Overseas Chinese look for love at home
Updated: 2012-01-11 08:21
By Luo Wangshu (China Daily)
Lack of traditional women abroad spurs some to seek brides in China.
A man kneels down and asks a woman to become his girlfriend during a dating activity on Jan 8 co-organized by Beijing's Chaoyang district federation of returned overseas Chinese and dating website Jiayuan.com. More than 150 Chinese who have returned from overseas took part in the activity. Liu Guanguan / China News Service
BEIJING - Leo Han (alias), a 30-year-old marketing analyst in Seattle, confesses that he is not much of a housekeeper.
"I never cooked before I came to the United States," Leo said.
"My mom never even let me touch the dishes when I was young. They wanted me to spend every second studying."
That's why Han says it is essential that any girl he marries knows how to cook and clean.
Now that Han has settled into a career as a senior marketing analyst for a world-renowned company, he is looking to marry, but like many overseas Chinese born on the mainland, he is finding it difficult to meet a match abroad.
"Women here like to do the same things as men do," Han joked. "They even blamed me for not being able to have a baby."
Han said he prefers a traditional woman like his mother.
"I would like to have a warm home like the one I remember from my childhood," he said. "When my dad came home from work, my mom already had food waiting for him."
Zhang Yu, the organizer of a dating group that includes about 80 singles, agreed that housekeeping ability was an essential characteristic for Chinese men who are looking for wives abroad.
He told China Daily that Chinese men abroad are usually busy with work and seek someone to take care of the household. However, in many countries, it is expected that the whole family shares the housework, he added.
Dong Sang, a 24-year-old student in Ibaraki-ken, Japan, said that more than 50 percent of Japanese women stay at home after they are married, and this trend has left a great impression on Chinese students studying there.
Liu Han, a fashion buyer at Louis Vuitton in Beijing, dismissed the notion that women should be solely responsible for the home: "It is time that all people are (considered to have been) created equal instead of all men."
Liu never cooks, and her boyfriend enjoys their lifestyle.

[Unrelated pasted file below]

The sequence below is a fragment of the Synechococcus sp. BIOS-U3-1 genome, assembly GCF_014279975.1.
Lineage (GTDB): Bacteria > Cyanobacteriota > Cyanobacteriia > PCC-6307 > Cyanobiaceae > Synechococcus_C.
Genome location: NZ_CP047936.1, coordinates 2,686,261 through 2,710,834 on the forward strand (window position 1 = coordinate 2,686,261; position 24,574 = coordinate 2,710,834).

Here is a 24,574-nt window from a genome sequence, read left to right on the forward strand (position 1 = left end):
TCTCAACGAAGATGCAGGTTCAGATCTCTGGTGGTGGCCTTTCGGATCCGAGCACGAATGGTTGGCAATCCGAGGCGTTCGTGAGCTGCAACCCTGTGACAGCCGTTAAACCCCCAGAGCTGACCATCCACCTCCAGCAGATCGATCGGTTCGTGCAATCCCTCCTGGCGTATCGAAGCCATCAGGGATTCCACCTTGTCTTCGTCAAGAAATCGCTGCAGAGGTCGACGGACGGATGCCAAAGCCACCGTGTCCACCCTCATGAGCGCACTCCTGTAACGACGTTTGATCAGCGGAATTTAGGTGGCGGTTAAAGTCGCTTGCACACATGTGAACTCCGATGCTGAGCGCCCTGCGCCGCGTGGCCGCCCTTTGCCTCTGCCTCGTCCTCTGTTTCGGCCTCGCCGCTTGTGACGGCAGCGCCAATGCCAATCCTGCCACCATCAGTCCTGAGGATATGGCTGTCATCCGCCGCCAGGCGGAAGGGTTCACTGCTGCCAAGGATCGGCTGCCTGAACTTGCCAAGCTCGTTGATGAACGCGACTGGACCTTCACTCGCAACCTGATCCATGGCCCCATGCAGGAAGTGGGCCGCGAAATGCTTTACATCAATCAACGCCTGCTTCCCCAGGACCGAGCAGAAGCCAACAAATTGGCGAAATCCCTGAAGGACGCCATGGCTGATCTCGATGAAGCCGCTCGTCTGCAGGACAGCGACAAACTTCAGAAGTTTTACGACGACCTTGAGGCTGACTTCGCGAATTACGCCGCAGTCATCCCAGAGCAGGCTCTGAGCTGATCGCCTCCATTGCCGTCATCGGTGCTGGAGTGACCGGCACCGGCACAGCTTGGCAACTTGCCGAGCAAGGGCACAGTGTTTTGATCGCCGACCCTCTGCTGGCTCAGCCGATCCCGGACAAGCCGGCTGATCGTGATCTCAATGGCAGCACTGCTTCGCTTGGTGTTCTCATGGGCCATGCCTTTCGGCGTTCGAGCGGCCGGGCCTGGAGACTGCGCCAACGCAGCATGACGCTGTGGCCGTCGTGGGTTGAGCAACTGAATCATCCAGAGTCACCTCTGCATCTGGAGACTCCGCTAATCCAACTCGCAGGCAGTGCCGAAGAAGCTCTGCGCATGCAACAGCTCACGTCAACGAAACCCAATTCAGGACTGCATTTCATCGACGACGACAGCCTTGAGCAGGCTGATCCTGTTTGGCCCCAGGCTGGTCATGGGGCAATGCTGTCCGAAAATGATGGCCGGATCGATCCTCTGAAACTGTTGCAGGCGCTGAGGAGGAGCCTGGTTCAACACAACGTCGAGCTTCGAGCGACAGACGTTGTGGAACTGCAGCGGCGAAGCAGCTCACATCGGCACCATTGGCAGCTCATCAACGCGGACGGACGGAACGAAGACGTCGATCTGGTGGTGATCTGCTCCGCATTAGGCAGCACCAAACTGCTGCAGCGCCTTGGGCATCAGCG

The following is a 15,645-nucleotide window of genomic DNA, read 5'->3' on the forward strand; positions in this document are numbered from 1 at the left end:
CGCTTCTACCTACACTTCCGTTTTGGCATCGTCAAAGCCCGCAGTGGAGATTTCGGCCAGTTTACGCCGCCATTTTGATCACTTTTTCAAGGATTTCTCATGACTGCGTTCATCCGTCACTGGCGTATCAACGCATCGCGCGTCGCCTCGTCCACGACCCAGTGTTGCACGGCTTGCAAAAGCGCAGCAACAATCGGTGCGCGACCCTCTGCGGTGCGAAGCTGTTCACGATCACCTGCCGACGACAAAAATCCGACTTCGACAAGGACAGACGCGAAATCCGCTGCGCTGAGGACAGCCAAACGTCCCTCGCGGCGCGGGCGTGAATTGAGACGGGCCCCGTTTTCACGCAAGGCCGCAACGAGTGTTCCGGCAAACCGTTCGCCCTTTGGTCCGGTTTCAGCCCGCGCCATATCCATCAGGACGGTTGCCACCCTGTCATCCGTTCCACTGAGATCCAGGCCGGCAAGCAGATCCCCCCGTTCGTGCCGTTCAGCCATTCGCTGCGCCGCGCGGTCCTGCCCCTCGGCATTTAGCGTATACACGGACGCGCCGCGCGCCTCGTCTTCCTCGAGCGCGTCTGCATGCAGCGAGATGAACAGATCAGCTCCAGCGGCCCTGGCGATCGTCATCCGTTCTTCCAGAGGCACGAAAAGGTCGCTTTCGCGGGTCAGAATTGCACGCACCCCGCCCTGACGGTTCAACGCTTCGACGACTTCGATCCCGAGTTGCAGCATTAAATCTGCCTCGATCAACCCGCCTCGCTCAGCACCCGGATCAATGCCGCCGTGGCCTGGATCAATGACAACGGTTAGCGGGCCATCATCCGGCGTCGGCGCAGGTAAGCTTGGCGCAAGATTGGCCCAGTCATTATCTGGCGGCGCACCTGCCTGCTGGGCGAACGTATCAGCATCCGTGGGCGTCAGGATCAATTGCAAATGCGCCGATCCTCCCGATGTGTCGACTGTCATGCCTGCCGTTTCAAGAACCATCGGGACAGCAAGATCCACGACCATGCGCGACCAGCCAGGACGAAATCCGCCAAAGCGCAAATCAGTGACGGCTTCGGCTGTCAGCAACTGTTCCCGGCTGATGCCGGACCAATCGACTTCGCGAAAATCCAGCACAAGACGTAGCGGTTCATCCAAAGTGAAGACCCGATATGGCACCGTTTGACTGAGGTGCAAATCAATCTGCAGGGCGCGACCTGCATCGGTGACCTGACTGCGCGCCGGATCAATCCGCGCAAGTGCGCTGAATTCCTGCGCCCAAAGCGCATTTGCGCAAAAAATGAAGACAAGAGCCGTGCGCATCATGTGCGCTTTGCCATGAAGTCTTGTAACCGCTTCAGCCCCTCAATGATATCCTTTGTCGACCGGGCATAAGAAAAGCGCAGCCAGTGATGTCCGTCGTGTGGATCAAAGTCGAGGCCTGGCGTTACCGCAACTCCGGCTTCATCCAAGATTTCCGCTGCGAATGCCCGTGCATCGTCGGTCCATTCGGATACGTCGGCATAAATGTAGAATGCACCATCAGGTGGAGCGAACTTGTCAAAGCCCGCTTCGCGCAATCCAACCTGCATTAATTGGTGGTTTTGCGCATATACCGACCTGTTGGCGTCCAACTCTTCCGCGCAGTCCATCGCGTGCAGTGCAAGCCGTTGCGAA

"We can hire someone to help us," Liu said. "They are more professional than I."
After going through two failed relationships since 2004, Leo started considering looking for a wife back in China.
According to a survey by the Pew Research Center in 2010, 40 percent of Asian female newlyweds married outside their race in 2008.
But according to the data, at least 80 percent of Asian males married an Asian female in the United States, and Chinese make up the largest portion of the Asian-American population.
Thus, Chinese brides are short in demand in the marriage market in the United States, which leads many Chinese men to hunt for wives the traditional way back in China: blind dates.
Traditionally, parents arranged the marriages of their children, and young couples could not even meet each other before the wedding.
Now, the tradition lives on, albeit in a different form. For instance, Leo Han started a series of blind dates over the Christmas holiday in the northeastern city Harbin. He plans to take a bride back to Seattle if the relationship is still going well after one year.
When asked how he will communicate to maintain his relationship, Leo said it will be easy with the Internet and other forms of modern communication.
"We can use Skype, or QQ," he laughed. "It would have been hard to imagine before."
Leo met a total of seven women introduced by family and friends.
"I don't need them to be super pretty," Leo said. "I expect them to pay more attention to family rather than socializing with other single men at parties."
However, Leo admitted that attractiveness was indeed a factor during the blind dates.
"I can't know how the woman will behave in the future after the first meeting," he said. "A beautiful face is the only thing that I can know for sure."
Now that Leo has gone back to the United States, he is still keeping in touch with two women.
Leo's family was easily able to find seven women, but some must turn to a professional company to hunt for wives.
Lu Yanxia, a relationship consultant at Jiayuan.com, a match.com-like dating website, told China Daily that she had four to five male clients residing overseas at the same time.
The average price ranges from 50,000 yuan ($ 7,940) to 150,000 yuan ($23,700) and depends on the difficulty of finding a wife.
For example, a client who is 168 centimeters tall has to pay more than a 178-centimeter client because it will be easier to find a wife for the latter, Lu said.
Following the trend, popular Chinese TV dating game shows, such as Fei Cheng Wu Rao, based on the Australian show Taken Out, have hosted special performances overseas to serve clients there.
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